Chinese President Xi Jinping will make a three-day visit to Saudi Arabia this week, meeting the king and de facto ruler of the world’s biggest oil exporter, Saudi state media reported on Tuesday.
Xi, head of the world’s number-two economy, will also attend a summit with rulers from the six-member Gulf Cooperation Council and talks with leaders from elsewhere in the Middle East, strengthening China’s growing ties with the region.
The Chinese leader will arrive on Wednesday, the official Saudi Press Agency said, for only his third trip abroad since the coronavirus pandemic began and his first to Saudi Arabia since 2016.
His bilateral summit, chaired by King Salman and attended by Crown Prince Mohammed bin Salman, the kingdom’s de facto ruler, comes after Xi secured a historic third term in November.
Xi’s visit reflects “much deeper relations developed in recent years” between the two countries, said Ali Shihabi, a Saudi analyst close to the government.
“As the largest importer of Saudi oil, China is a critically important partner and military relations have been developing strongly,” he said, adding that he expected “a number of agreements to be signed”.
The visit also coincides with heightened tensions between Saudi Arabia and the United States over issues ranging from energy policy to regional security and human rights.
The latest blow to that decades-old partnership came in October when the OPEC+ oil bloc agreed to cut production by two million barrels a day, a move the White House said amounted to “aligning with Russia” on the war in Ukraine.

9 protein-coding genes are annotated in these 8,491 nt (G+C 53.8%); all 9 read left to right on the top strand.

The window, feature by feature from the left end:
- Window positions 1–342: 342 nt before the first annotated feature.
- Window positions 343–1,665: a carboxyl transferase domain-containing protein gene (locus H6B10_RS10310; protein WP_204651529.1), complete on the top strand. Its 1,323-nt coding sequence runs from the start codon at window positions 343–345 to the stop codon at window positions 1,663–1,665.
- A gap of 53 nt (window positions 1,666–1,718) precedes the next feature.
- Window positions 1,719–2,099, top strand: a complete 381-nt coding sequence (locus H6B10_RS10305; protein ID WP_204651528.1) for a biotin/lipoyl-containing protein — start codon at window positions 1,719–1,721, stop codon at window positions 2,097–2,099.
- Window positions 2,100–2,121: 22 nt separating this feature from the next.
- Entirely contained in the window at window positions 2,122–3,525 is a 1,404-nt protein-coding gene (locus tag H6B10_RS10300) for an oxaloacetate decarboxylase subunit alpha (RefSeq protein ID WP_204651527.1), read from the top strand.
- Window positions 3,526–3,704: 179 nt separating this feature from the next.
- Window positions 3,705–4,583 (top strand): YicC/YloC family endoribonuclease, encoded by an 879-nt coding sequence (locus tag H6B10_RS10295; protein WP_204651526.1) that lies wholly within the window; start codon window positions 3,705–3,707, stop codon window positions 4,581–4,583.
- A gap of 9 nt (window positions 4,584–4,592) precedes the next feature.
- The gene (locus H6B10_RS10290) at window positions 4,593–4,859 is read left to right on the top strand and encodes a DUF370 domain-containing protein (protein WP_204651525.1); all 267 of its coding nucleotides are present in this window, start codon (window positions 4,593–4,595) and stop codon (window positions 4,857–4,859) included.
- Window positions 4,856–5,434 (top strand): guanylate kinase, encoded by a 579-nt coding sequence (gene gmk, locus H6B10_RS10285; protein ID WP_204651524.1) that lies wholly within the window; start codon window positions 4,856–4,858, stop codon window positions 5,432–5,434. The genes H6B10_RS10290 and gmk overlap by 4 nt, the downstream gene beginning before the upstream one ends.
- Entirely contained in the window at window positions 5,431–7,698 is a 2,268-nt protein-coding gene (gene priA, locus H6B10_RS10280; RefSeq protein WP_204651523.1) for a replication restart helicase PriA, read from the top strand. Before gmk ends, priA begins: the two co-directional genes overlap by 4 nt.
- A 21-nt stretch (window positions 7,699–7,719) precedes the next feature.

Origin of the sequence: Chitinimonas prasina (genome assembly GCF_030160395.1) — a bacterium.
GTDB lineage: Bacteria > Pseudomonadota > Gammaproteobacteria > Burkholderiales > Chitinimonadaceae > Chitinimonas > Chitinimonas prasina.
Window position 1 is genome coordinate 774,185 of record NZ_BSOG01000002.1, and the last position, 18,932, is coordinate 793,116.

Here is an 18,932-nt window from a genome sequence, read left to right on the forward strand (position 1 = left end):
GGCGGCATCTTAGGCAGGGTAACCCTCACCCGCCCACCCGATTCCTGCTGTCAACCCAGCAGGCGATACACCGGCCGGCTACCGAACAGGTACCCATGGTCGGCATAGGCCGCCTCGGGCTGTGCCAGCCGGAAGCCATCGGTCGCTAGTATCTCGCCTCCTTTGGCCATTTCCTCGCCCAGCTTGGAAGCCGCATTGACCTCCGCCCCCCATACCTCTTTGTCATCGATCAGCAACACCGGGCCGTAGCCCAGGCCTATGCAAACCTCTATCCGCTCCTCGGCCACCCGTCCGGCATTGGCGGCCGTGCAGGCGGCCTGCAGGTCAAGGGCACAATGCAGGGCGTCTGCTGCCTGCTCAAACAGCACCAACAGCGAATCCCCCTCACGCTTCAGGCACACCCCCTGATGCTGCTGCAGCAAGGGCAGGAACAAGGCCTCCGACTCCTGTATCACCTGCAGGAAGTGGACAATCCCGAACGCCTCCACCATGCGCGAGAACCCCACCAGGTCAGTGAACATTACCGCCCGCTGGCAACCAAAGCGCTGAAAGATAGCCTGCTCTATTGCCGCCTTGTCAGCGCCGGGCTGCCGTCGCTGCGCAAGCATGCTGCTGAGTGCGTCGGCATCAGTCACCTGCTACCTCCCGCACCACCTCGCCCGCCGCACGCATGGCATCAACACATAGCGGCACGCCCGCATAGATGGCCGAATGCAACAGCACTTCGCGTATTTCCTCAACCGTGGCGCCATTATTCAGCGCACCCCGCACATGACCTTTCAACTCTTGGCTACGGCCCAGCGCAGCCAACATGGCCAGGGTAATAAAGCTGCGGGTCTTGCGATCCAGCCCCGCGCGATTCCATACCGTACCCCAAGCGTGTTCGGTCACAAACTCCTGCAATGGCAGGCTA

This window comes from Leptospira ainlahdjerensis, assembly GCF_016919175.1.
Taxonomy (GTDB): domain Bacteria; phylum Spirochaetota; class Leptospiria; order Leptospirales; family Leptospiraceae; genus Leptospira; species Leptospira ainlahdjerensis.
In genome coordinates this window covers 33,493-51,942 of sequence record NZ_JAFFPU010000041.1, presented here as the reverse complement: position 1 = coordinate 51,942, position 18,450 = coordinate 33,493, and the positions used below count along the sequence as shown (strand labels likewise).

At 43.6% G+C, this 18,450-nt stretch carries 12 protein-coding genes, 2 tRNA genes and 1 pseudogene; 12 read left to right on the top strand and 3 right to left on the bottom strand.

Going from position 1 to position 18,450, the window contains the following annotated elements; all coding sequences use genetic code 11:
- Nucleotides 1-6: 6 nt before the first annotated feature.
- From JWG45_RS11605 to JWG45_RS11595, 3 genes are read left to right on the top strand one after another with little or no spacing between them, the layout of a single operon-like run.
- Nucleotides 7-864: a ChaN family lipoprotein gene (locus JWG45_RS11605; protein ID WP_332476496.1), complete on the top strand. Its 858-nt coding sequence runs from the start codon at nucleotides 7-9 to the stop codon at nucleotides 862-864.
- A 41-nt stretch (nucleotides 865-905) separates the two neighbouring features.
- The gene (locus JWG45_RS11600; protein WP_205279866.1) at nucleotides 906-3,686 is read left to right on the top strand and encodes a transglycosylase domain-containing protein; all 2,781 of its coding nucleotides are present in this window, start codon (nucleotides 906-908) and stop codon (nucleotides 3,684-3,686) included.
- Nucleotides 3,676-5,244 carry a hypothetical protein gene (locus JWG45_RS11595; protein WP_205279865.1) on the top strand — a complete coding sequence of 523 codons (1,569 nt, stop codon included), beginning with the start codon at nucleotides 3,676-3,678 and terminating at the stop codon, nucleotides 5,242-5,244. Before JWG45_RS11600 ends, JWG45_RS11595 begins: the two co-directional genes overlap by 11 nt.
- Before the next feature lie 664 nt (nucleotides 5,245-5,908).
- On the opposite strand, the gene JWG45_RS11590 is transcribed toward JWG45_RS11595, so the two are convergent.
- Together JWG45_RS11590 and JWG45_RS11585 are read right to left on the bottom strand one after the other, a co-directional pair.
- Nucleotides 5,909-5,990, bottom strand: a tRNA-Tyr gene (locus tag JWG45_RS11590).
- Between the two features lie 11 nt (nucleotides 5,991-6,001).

On Sunday, OPEC+ opted to keep those cuts in place.
Shihabi said the timing was “a coincidence and not directed at the US”.
In from the cold
Xi last visited Saudi Arabia in 2016, the year before Prince Mohammed became first in line to the throne, on a trip that also featured stops in Egypt and Saudi rival Iran.
Prince Mohammed visited China and met with Xi on an Asia tour in 2019, the year before the coronavirus pandemic took hold.
This week’s meeting will cap a year in which Saudi Arabia, and specifically Prince Mohammed, have come in from the cold following the fierce international outcry that erupted over the 2018 killing of Saudi journalist Jamal Khashoggi inside the kingdom’s Istanbul consulate.
This year, Prince Mohammed has already welcomed Britain’s then-prime minister Boris Johnson, French President Emmanuel Macron and US President Joe Biden, who greeted the crown prince with a fist bump in Jeddah, reversing a 2019 pledge to make Saudi Arabia “a pariah”.
China purchases roughly a quarter of Saudi oil exports.
The oil market was thrown into turmoil with Russia’s invasion of Ukraine in February.
The G7 and EU on Friday agreed a $60-per-barrel price cap on Russian oil in an attempt to deny the Kremlin revenues to keep up the war, stoking further uncertainty.
“Oil will probably be higher up the agenda than it was when Biden visited,” said Torbjorn Soltvedt of the risk intelligence firm Verisk Maplecroft.
“These are the two most important players in the oil market — Saudi on the supply side and then China on the demand side.”
Beyond energy, analysts say leaders from the two countries are expected to discuss potential deals that could see Chinese firms become more deeply involved in mega-projects that are central to Prince Mohammed’s vision of diversifying the Saudi economy away from oil.
Those projects include a futuristic $500 billion megacity known as NEOM and a so-called cognitive city that will depend heavily on facial recognition and surveillance technology.